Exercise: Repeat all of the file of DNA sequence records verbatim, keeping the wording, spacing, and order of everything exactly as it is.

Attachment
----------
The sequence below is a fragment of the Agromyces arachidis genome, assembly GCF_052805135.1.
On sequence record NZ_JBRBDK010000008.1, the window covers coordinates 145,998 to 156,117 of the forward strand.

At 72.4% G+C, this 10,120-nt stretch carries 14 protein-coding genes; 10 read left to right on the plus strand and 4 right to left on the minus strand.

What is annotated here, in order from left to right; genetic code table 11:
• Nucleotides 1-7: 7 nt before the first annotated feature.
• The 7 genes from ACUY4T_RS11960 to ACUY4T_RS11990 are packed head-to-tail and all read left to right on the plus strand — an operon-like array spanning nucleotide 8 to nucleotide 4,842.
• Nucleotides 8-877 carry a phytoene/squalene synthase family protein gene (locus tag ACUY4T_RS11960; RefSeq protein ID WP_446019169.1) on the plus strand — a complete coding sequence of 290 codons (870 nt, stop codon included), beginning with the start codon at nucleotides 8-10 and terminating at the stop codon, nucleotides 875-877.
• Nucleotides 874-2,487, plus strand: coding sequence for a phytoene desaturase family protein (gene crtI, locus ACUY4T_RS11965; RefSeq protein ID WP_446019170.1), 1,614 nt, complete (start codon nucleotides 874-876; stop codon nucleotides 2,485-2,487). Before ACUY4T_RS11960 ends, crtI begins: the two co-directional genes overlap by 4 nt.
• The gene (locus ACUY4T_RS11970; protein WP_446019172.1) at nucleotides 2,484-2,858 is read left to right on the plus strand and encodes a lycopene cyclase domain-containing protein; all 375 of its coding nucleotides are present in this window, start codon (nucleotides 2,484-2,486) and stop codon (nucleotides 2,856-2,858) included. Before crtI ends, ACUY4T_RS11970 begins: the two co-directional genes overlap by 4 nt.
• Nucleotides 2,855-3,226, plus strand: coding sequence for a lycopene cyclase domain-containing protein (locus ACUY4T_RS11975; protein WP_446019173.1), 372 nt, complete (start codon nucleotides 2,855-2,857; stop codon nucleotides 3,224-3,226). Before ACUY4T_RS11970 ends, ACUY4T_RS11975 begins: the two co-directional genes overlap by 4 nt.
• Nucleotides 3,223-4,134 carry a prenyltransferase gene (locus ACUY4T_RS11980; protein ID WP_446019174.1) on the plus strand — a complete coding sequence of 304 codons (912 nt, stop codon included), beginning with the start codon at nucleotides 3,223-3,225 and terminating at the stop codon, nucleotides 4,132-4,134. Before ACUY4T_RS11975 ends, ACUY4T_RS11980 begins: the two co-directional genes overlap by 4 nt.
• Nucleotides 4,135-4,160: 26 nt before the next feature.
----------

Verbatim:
The sequence below is a fragment of the Agromyces arachidis genome, assembly GCF_052805135.1.
On sequence record NZ_JBRBDK010000008.1, the window covers coordinates 145,998 to 156,117 of the forward strand.

At 72.4% G+C, this 10,120-nt stretch carries 14 protein-coding genes; 10 read left to right on the plus strand and 4 right to left on the minus strand.

What is annotated here, in order from left to right; genetic code table 11:
• Nucleotides 1-7: 7 nt before the first annotated feature.
• The 7 genes from ACUY4T_RS11960 to ACUY4T_RS11990 are packed head-to-tail and all read left to right on the plus strand — an operon-like array spanning nucleotide 8 to nucleotide 4,842.
• Nucleotides 8-877 carry a phytoene/squalene synthase family protein gene (locus tag ACUY4T_RS11960; RefSeq protein ID WP_446019169.1) on the plus strand — a complete coding sequence of 290 codons (870 nt, stop codon included), beginning with the start codon at nucleotides 8-10 and terminating at the stop codon, nucleotides 875-877.
• Nucleotides 874-2,487, plus strand: coding sequence for a phytoene desaturase family protein (gene crtI, locus ACUY4T_RS11965; RefSeq protein ID WP_446019170.1), 1,614 nt, complete (start codon nucleotides 874-876; stop codon nucleotides 2,485-2,487). Before ACUY4T_RS11960 ends, crtI begins: the two co-directional genes overlap by 4 nt.
• The gene (locus ACUY4T_RS11970; protein WP_446019172.1) at nucleotides 2,484-2,858 is read left to right on the plus strand and encodes a lycopene cyclase domain-containing protein; all 375 of its coding nucleotides are present in this window, start codon (nucleotides 2,484-2,486) and stop codon (nucleotides 2,856-2,858) included. Before crtI ends, ACUY4T_RS11970 begins: the two co-directional genes overlap by 4 nt.
• Nucleotides 2,855-3,226, plus strand: coding sequence for a lycopene cyclase domain-containing protein (locus ACUY4T_RS11975; protein WP_446019173.1), 372 nt, complete (start codon nucleotides 2,855-2,857; stop codon nucleotides 3,224-3,226). Before ACUY4T_RS11970 ends, ACUY4T_RS11975 begins: the two co-directional genes overlap by 4 nt.
• Nucleotides 3,223-4,134 carry a prenyltransferase gene (locus ACUY4T_RS11980; protein ID WP_446019174.1) on the plus strand — a complete coding sequence of 304 codons (912 nt, stop codon included), beginning with the start codon at nucleotides 3,223-3,225 and terminating at the stop codon, nucleotides 4,132-4,134. Before ACUY4T_RS11975 ends, ACUY4T_RS11980 begins: the two co-directional genes overlap by 4 nt.
• Nucleotides 4,135-4,160: 26 nt before the next feature.